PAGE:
June 23, 2016 was the night of the NBA draft, when Fred VanVleet was coming off his senior year at Wichita State. VanVleet was named the Missouri Valley Conference’s player of the year twice, and his team had made four straight appearances in March Madness, including a run to the Final Four in his freshman season. His team went 9-4 in the tournament during his tenure there.

VanVleet was a huge part of his school’s turnaround — Wichita State had won just eight total tournament games before his arrival. Still, the ever-present criticisms surrounded VanVleet that night, and during the weeks and months that led up to it: too slow, too short, not a good enough shooter, not meticulously sculpted. Despite all of his accolades, VanVleet was not going to be a first-round pick. Regardless, he rented out a bar in his hometown of Rockford, Illinois, and hosted a draft party.

The dream of any NBA player looking to get drafted is to hear his name called by the commissioner, to hug his family and friends, to slip on his new team’s hat and emerge from the green room in a fresh suit. Failing that, maybe the deputy commissioner would call his name in the second round. VanVleet and his team had other plans, though.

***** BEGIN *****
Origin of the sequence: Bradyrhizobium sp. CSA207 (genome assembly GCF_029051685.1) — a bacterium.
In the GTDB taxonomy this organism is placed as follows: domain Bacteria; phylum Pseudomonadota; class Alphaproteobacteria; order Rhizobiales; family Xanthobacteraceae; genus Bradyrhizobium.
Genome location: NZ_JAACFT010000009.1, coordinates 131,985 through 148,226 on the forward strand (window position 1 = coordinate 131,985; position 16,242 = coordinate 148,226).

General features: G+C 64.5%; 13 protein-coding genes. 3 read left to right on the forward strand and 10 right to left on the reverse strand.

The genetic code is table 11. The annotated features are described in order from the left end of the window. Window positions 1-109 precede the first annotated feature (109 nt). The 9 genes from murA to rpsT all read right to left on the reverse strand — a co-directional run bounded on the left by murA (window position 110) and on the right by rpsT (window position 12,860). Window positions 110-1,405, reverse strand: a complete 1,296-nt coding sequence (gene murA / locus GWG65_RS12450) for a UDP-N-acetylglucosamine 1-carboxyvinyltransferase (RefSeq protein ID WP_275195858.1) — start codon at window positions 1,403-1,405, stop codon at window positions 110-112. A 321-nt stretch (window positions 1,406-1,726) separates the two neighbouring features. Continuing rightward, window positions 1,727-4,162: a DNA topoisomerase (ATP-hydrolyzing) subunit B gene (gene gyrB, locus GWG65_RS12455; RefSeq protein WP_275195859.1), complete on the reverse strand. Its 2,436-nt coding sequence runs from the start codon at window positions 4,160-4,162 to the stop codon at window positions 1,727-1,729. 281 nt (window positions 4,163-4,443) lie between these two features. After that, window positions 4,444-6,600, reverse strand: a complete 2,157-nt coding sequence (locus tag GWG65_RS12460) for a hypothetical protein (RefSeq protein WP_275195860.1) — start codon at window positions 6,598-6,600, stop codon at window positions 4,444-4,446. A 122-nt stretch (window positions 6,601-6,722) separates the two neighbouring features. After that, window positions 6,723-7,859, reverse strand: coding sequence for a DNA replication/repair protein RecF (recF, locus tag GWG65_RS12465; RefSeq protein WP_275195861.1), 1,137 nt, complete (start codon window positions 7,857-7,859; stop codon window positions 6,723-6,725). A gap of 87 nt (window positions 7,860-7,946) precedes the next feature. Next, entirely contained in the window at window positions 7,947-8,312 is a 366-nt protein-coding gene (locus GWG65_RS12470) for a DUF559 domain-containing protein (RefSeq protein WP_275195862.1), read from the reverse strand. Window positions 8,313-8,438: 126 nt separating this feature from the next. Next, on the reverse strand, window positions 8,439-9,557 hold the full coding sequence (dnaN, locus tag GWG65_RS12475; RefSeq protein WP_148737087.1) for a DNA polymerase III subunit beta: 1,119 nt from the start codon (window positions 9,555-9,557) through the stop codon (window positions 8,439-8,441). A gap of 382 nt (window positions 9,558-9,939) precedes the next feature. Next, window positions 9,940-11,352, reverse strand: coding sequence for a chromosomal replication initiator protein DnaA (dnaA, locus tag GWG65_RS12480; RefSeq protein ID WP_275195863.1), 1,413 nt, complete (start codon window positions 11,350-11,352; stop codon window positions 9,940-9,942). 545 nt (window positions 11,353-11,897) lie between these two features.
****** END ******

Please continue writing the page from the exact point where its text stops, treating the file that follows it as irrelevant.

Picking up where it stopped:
The viewers' interest in that establishment ran counter to nearly everyone watching on ESPN: the first round was practically the pre-movie credits; the second round was the evening's feature. As it went on, there was at least one team — maybe more — that wanted to draft VanVleet. He knew this scenario was a possibility. Unless a team that presented a solid opportunity for VanVleet to make an impact in the NBA wanted to choose him, VanVleet and his representation were going to discourage those teams from taking him, even though the decision ultimately belonged to the team. VanVleet preferred to become an undrafted free agent, controlling his ultimate destination. At least that was the plan before draft night.

“I was watching some clips the other day that I didn’t even remember because I got drunk on draft night,” VanVleet said in a wide-ranging interview earlier this week. “But (VanVleet’s agent, Christian Dawkins) said those words to me. There were a couple of teams that were interested. He talked me out of (taking a second-round pick). I’m at a draft party with like 100 of my family and friends and I’m sitting there and two fucking hours have gone by and everybody’s sitting around. I’m like, ‘I’ve got to get my name called.’ People don’t understand: I know it’s not in my best interest to get picked, but I’m telling him, ‘Man, let’s just get picked.’ He said, ‘Nah, don’t do it. Don’t do it. Don’t do it. Just bet on yourself.’ He said that to me.”